chdev -l sys0 -a fullcore=true

    This change does not require a system reboot. If you are familiar with the SMIT utility, the setting can be changed by running the command smitty chgsys, then setting the value for Enable full CORE dumps to true.

  3. Ensure that the current working directory has enough disk space available to write the core file. Use the following command to check the free space of the file system:
    df -kP current_working_directory_of_application

    You can redirect AIX core files to an alternate location by creating a symbolic link from the location where the core file will be created to the location where the core file is to be saved. To do this, you must create a symbolic link from the current working directory from which the application is started to an alternate directory that is to contain the core file. This alternate core file does not need to exist prior to starting the application; it will be created automatically. To assign the alternate location, run the following command:

     ln -s alternate_directory/core current_working_directory_of_application/core

    The syscorepath utility, provided with AIX v5.2 or highter, can be used to specify a single system-wide directory where all core files of any processes will be saved. The syntax for this command is:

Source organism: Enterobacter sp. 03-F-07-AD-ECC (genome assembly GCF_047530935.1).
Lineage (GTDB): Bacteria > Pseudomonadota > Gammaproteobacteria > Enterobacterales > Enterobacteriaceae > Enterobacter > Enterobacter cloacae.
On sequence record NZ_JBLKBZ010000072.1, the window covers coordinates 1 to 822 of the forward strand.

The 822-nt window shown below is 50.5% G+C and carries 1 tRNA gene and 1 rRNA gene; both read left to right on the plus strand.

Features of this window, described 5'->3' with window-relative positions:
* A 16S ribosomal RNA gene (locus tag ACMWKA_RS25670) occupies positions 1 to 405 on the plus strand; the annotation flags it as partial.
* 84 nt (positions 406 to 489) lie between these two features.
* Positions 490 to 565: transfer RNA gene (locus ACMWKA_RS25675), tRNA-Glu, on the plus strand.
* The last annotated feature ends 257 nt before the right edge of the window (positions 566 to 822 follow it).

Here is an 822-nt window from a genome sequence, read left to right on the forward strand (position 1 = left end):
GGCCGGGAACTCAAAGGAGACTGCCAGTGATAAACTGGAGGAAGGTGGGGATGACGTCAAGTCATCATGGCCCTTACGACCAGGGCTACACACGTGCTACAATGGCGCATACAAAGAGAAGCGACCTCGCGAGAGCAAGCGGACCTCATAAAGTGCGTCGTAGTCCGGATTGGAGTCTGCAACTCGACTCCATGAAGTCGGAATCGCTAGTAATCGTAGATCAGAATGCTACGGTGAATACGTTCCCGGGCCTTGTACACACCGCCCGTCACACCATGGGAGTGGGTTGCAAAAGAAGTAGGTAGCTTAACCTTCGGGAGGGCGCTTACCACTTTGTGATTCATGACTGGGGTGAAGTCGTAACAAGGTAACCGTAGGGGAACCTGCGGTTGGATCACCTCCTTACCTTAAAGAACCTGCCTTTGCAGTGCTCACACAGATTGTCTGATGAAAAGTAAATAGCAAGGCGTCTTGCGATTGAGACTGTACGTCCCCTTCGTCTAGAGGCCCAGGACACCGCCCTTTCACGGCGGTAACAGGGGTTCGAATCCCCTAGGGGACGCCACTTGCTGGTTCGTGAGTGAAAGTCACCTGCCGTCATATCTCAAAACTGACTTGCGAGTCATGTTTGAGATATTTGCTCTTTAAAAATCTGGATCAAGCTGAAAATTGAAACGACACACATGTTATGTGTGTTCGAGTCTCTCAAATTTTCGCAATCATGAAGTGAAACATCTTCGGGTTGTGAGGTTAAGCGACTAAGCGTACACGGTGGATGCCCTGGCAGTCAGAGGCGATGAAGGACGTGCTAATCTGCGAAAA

syscorepath -p alternate_directory
  4. Verify directory and file ownership, and permissions for core file, by using:
    aclget directory_or_file

    to verify that the user running the application has authorization to write to the destination directory. If there is any doubt, run the following command while logged in as the user running the application:
    touch directory/core

    Use the chmod or the chown commands to modify ownership or permissions, respectively, or run smitty user to modify characteristics of the user account. Modifications to the user account will require a re-login as that user.

  5. Ensure there is adequate disk space for saving the core file. The core file can be as large as the size of process in memory. The RSS (process size) field from the ps command output may be used to provide an approximate size of the core file.
    ps avwwg java_pid